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Inducing an Earthquake by Injecting Water in a Gas Field

On 26 November 2009, a 2.8-magnitude earthquake (henceforth referred to in this paper as the De Hoeve tremor) occurred in southwestern Friesland in the Netherlands at an approximate depth of 2 km. This relatively shallow depth indicated that the event was induced. The closest mining activities were believed to be in the Weststellingwerf field. A study was required to determine the origin of the tremor, evaluate if it could be followed by other tremors in the future, and estimate its magnitude.

Introduction

The tremor’s epicenter was identified by the KNMI (Koninklijk Nederlands Meteorologisch Instituut: Royal Netherlands Meteorological Institute) (Fig. 1). Three wells are located near the epicenter: Weststellingwerf-01 (WSF-01), Noordwolde-01 (NWD-01), and De Hoeve-01 (DHV-01). They all are producing from formations at a depth of approximately 2 km.

  • Well WSF-01 was a gas producer between 1998 and 2004; -cold‑water injection started in 2008 with no tremor reported during the gas-production phase.
  • Well NWD-01 is immediately outside of the epicenter perimeter. It was producing gas at the time of the event, with no tremor measured before November 2009 and none after.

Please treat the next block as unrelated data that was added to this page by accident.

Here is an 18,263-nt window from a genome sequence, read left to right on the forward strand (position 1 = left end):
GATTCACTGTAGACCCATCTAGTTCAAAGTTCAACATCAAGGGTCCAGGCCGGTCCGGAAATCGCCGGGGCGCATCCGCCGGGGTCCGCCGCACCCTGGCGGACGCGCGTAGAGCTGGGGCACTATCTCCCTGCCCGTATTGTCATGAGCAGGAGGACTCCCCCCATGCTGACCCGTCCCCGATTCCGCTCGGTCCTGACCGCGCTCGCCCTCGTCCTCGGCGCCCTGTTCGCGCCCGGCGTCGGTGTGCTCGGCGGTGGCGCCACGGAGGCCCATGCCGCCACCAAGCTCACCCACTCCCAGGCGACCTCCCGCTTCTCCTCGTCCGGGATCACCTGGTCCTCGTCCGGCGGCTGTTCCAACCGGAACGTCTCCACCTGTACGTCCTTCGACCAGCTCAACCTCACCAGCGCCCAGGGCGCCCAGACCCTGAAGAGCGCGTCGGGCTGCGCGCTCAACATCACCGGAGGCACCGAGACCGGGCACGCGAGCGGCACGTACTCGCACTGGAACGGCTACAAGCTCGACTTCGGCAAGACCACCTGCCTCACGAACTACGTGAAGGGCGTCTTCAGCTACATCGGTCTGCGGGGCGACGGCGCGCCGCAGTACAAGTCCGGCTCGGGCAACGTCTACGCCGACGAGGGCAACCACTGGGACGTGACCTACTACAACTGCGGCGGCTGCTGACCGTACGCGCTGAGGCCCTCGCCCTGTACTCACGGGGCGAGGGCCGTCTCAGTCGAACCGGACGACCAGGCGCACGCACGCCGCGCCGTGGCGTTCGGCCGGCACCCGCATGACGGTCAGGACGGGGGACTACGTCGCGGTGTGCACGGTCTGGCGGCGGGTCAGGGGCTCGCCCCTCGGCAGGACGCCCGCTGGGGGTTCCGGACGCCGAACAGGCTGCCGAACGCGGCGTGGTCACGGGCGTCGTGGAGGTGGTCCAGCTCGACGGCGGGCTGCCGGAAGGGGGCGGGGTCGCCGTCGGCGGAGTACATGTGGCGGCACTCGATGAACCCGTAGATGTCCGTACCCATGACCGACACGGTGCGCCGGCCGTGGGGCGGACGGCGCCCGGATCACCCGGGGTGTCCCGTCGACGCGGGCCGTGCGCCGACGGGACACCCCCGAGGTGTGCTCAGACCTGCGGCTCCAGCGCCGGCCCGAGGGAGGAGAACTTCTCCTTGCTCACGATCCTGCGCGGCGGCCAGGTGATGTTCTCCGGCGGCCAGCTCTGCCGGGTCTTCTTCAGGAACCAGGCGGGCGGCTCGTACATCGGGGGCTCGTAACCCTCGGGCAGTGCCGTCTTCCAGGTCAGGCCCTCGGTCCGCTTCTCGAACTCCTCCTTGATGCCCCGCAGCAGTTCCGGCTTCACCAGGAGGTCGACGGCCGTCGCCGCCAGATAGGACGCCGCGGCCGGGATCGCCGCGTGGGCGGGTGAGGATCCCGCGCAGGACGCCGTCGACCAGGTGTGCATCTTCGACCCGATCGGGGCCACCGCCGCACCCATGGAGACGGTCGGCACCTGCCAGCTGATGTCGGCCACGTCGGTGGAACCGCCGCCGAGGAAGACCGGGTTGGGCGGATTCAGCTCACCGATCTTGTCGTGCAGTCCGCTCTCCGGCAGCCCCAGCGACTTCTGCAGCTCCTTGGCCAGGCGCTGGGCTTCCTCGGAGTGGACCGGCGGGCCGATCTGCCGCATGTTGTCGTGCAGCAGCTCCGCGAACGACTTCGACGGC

• Well DHV-01 is located in the middle of the estimated epicenter area, but had not been drilled at the time of the event.
This article, written by JPT Technology Editor Chris Carpenter, contains highlights of paper SPE 166430, “Inducing Earthquake by Injecting Water in a Gas Field: Water-Weakening Effect,” by Axel-Pierre Bois and Mehrdokht Mohajerani, CurisTec; Niek Dousi, SGS-Horizon; and Stijn Harms, Vermilion Energy, prepared for the 2013 SPE Annual Technical Conference and Exhibition, New Orleans, 30 September–2 October. The paper has not been peer reviewed.
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Inducing an Earthquake by Injecting Water in a Gas Field

01 August 2014

Volume: 66 | Issue: 8

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